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GluR-A-Dependent Synaptic Plasticity Is Required for the Temporal Encoding of Nonspatial Information

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Sprengel,  Rolf
Department of Molecular Neurobiology, Max Planck Institute for Medical Research, Max Planck Society;
Rolf Sprengel Group, Max Planck Institute for Medical Research, Max Planck Society;
Olfaction Web, Max Planck Institute for Medical Research, Max Planck Society;

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Seeburg,  Peter H.
Department of Molecular Neurobiology, Max Planck Institute for Medical Research, Max Planck Society;

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Zitation

Reisel, D., Bannerman, D. M., Deacon, R. M. J., Sprengel, R., Seeburg, P. H., & Rawlins, J. N. P. (2005). GluR-A-Dependent Synaptic Plasticity Is Required for the Temporal Encoding of Nonspatial Information. Behav. Neurosci., 119(5), 1298-1306. doi:10.1037/0735-7044.119.5.1298.


Zitierlink: http://hdl.handle.net/21.11116/0000-0000-3829-4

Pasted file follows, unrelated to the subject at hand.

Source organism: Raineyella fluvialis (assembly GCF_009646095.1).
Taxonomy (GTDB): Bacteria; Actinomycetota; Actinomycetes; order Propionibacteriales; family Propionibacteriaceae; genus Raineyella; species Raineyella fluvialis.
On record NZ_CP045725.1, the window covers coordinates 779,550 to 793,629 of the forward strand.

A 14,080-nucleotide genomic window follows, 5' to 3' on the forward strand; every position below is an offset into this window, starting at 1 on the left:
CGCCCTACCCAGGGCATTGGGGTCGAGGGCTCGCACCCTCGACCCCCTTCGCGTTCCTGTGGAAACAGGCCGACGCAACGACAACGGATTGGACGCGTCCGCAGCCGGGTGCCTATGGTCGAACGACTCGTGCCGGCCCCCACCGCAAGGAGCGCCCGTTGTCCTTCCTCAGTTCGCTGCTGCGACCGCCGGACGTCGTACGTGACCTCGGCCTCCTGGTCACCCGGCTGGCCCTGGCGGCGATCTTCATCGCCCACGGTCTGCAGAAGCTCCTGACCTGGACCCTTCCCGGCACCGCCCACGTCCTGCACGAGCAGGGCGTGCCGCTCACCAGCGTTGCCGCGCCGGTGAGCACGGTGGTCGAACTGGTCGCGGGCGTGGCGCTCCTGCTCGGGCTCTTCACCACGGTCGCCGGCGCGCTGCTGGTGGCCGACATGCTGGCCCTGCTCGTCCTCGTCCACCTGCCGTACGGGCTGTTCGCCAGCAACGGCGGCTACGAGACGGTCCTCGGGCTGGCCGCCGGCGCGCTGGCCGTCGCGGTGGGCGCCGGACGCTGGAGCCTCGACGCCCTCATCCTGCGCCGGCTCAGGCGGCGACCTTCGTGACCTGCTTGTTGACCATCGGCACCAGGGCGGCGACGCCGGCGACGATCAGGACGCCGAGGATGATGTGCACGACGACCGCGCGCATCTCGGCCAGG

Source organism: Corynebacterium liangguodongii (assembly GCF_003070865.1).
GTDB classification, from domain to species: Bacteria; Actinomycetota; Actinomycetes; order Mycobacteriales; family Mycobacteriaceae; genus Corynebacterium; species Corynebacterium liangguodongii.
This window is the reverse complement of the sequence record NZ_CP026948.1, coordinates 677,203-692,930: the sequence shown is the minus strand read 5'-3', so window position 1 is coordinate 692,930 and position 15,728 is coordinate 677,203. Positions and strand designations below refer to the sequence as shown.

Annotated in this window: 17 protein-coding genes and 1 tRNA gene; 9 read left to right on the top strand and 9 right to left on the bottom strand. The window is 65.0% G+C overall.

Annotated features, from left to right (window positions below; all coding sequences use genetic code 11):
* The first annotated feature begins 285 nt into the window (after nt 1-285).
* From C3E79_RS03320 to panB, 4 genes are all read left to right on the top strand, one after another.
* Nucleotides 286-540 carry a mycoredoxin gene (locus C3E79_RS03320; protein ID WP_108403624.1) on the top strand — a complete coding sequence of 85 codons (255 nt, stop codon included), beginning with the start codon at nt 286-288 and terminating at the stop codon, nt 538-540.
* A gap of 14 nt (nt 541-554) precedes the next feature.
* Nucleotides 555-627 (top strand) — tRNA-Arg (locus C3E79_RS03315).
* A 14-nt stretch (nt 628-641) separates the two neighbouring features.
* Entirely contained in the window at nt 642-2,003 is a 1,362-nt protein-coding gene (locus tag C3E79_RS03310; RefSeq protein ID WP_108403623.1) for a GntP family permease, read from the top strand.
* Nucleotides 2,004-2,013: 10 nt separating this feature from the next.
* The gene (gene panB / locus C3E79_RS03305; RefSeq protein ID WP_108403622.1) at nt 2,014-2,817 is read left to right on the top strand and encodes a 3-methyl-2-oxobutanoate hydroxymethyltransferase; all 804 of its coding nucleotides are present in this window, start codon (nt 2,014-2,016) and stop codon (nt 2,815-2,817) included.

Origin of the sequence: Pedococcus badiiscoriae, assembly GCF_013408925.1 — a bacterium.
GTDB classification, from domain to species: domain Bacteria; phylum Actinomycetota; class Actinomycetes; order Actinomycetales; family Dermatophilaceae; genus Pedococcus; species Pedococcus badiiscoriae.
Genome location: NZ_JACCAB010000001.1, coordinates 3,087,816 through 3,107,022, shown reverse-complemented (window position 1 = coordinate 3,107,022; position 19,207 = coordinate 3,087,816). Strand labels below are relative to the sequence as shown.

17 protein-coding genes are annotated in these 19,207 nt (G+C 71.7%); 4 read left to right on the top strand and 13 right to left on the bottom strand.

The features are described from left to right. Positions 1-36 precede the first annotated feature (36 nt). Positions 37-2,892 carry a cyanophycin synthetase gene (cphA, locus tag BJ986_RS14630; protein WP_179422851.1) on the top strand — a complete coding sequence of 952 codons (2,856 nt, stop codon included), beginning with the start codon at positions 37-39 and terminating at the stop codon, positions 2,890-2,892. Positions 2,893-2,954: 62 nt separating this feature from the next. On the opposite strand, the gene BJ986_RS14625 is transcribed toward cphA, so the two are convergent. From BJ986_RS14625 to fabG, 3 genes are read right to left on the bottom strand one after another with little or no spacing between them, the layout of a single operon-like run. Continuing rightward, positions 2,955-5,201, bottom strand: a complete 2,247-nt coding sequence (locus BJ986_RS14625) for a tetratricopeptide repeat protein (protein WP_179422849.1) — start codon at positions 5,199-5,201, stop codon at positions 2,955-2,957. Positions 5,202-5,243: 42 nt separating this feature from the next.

Zusammenfassung
Four related experiments studied operant performance of mice on differential reinforcement of low rates of responding (DRL) paradigms. Experiment 1 showed that excitotoxic hippocampal lesions impaired performance of a 10-s DRL schedule (DRL-10). Experiments 2 and 3 showed that GluR-A AMPA receptor subunit knockout mice, which are deficient in CA3-CA1 long-term potentiation (LTP), were markedly impaired at 15 s (DRL-15), but less impaired at DRL-10. Experiment 4 compared DRL-15 performance in mice from the 2 strains from which the GluR-A colony was derived and showed that they did not differ. The results show that GluR-A-containing AMPA receptors are required for normal performance on hippocampus-dependent, nonspatial working memory tasks, consistent with a role for GluR-A in the temporal encoding (what happened when) of nonspatial information.